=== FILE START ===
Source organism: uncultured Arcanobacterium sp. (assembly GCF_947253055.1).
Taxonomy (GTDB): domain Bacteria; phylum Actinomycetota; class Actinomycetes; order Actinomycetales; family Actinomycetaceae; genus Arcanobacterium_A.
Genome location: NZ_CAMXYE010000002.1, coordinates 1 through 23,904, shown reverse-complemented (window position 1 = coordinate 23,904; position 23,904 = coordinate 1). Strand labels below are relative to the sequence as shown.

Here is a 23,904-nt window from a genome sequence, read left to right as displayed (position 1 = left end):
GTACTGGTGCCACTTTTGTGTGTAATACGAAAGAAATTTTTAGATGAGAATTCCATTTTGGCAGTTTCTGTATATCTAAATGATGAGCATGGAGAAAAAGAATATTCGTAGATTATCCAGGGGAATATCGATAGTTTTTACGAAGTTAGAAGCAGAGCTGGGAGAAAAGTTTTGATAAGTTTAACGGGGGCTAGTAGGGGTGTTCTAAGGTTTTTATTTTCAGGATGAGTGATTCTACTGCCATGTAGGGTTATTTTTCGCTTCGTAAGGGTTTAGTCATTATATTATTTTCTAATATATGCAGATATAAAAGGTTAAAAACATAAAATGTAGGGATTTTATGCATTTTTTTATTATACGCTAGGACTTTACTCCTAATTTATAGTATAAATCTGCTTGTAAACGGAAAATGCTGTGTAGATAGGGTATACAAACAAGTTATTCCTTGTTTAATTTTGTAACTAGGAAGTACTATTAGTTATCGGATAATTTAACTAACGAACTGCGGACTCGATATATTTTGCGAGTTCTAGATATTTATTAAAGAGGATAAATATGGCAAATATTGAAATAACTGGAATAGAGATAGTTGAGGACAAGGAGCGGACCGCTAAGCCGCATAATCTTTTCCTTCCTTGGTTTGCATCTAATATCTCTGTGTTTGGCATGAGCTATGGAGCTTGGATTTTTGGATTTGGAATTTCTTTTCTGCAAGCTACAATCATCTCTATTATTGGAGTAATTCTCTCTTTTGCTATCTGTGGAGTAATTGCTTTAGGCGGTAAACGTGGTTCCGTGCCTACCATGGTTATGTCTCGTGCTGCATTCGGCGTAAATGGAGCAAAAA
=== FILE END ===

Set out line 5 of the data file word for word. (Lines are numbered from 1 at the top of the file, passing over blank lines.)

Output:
GTACTGGTGCCACTTTTGTGTGTAATACGAAAGAAATTTTTAGATGAGAATTCCATTTTGGCAGTTTCTGTATATCTAAATGATGAGCATGGAGAAAAAGAATATTCGTAGATTATCCAGGGGAATATCGATAGTTTTTACGAAGTTAGAAGCAGAGCTGGGAGAAAAGTTTTGATAAGTTTAACGGGGGCTAGTAGGGGTGTTCTAAGGTTTTTATTTTCAGGATGAGTGATTCTACTGCCATGTAGGGTTATTTTTCGCTTCGTAAGGGTTTAGTCATTATATTATTTTCTAATATATGCAGATATAAAAGGTTAAAAACATAAAATGTAGGGATTTTATGCATTTTTTTATTATACGCTAGGACTTTACTCCTAATTTATAGTATAAATCTGCTTGTAAACGGAAAATGCTGTGTAGATAGGGTATACAAACAAGTTATTCCTTGTTTAATTTTGTAACTAGGAAGTACTATTAGTTATCGGATAATTTAACTAACGAACTGCGGACTCGATATATTTTGCGAGTTCTAGATATTTATTAAAGAGGATAAATATGGCAAATATTGAAATAACTGGAATAGAGATAGTTGAGGACAAGGAGCGGACCGCTAAGCCGCATAATCTTTTCCTTCCTTGGTTTGCATCTAATATCTCTGTGTTTGGCATGAGCTATGGAGCTTGGATTTTTGGATTTGGAATTTCTTTTCTGCAAGCTACAATCATCTCTATTATTGGAGTAATTCTCTCTTTTGCTATCTGTGGAGTAATTGCTTTAGGCGGTAAACGTGGTTCCGTGCCTACCATGGTTATGTCTCGTGCTGCATTCGGCGTAAATGGAGCAAAAA